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These days, most people buying laptops as their primary computers need to decide between getting Solid State Drives (SSD) or Hard Disk Drives (HDD) as the storage component. Which is better? There’s no straightforward answer; each buyer has different needs and you have to evaluate your needs, preferences, and of course, your budget. Though the price of SSDs has been falling, the price per gigabyte advantage is still strong with HDDs. Yet, if performance and fast boot-up are your primary considerations, then SSD is the way to go.

What is an SSD?

SD stands for Solid State Drive. Like a memory stick, there are no moving parts to an SSD. Rather, information is stored in microchips. A hard drive, by contrast, uses a mechanical arm with a read/write head to move around and read information from the right location on a storage platter. (think- record player). This difference is what makes SSD so much faster.

A typical SSD uses NAND-based flash memory. This is a non-volatile type of memory. Non-volatile means that you can turn off the disk and it won’t “forget” what was stored on it. This is of course an essential characteristic of any type of permanent memory. During the early days of SSD, rumors floated around saying stored data would wear off and be lost after only a few years.  Today this is not true; you can read and write to an SSD all day long and the data storage integrity will be maintained for years.

An SSD does not have a mechanical arm to read and write data, it instead relies on an embedded processor (or “brain”) called a controller to perform a bunch of operations related to reading and writing data. The controller is a very important factor in determining the speed of the SSD. Decisions it makes related to how to store, retrieve,cache and clean up data can determine the overall speed of the drive.

What is an HDD?

Hard Disk Drives, HDDs,  use magnetics to store data on a rotating platter. A read/write head floats above the spinning platter and reads and writes data. The faster the platter spins, the faster an HDD can perform. Typical laptop drives today spin at either 5400 RPM (Revolutions per Minute) or 7200RPM. The major advantage of an HDD is that it is capable of storing data more cheaply.The cost for a typical 500GB hard drive is around $50; The cost for a 480GB SSD is around $410.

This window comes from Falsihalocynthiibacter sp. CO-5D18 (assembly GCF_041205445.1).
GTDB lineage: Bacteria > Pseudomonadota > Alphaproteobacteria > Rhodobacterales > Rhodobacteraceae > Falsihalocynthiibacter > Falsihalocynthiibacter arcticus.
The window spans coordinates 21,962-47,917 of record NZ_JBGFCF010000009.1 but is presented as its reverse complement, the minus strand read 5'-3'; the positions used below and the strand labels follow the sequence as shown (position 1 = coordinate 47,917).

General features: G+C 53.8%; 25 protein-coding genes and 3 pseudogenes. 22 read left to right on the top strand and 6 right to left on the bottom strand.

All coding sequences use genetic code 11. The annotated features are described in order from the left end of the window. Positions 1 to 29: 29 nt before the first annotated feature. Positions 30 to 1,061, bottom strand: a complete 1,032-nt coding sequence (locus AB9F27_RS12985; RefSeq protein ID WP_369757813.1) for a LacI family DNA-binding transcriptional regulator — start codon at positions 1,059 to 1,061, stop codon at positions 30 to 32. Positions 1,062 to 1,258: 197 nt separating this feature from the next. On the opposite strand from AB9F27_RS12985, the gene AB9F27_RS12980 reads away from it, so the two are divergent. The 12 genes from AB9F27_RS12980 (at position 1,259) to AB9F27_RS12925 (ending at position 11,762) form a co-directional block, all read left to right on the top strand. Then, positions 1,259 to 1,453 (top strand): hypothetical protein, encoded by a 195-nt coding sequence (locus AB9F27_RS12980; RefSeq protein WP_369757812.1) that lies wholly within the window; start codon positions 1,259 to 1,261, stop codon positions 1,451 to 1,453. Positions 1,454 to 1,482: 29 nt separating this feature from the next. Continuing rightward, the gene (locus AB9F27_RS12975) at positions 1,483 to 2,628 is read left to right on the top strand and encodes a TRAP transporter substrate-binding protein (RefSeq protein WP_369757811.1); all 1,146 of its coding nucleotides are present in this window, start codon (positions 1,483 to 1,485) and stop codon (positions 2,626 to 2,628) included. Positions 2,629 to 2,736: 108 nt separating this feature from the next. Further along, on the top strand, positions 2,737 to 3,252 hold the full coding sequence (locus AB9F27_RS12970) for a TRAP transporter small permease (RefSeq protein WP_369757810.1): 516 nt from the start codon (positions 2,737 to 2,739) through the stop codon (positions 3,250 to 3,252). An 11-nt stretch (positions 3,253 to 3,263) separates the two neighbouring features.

When it comes to appearance, HDDs and SSDs essentially look the same from the outside. HDDs predominantly use SATA interface. The most common size for laptop hard drives is the 2.5” form while a larger 3.5” form is used in desktop computers. The larger size allows for more platters inside and thus more storage capacity.

Today it still makes sense for a majority of typical buyers just to get a laptop with an HDD simply because it’s cheaper. However, if you are willing to pay for faster performance, then of course, SSD is the way to go.  Eventually SSD may replace HDD as the standard storage mechanism, certainly in laptops, given the advantages they present for a mobile device. SSDs are already showing up as the default storage device in some Ultrabooks. Manufacturers are beginning to produce laptops with two drive slots, one for a hard drive and the other for SSD which works with hard disk drives to speed up boot and application load times.However, there will always be a market for both HDD and SSDs.

NetworkMasters, LLC provides IT support services to businesses in New York, New Jersey and Connecticut.  We specialize in small and midsize companies. Our IT services include network installation, new office setup and relocation, data backup and recovery, network support, remote access, hardware and software upgrades, spam/virus protection, server and network monitoring, telephony and cabling.  We also offer customized managed services solutions.

You can reach us at 201.353.7998 or email me directly at haroldn_networkmasters.biz

By Harold Nussbaum

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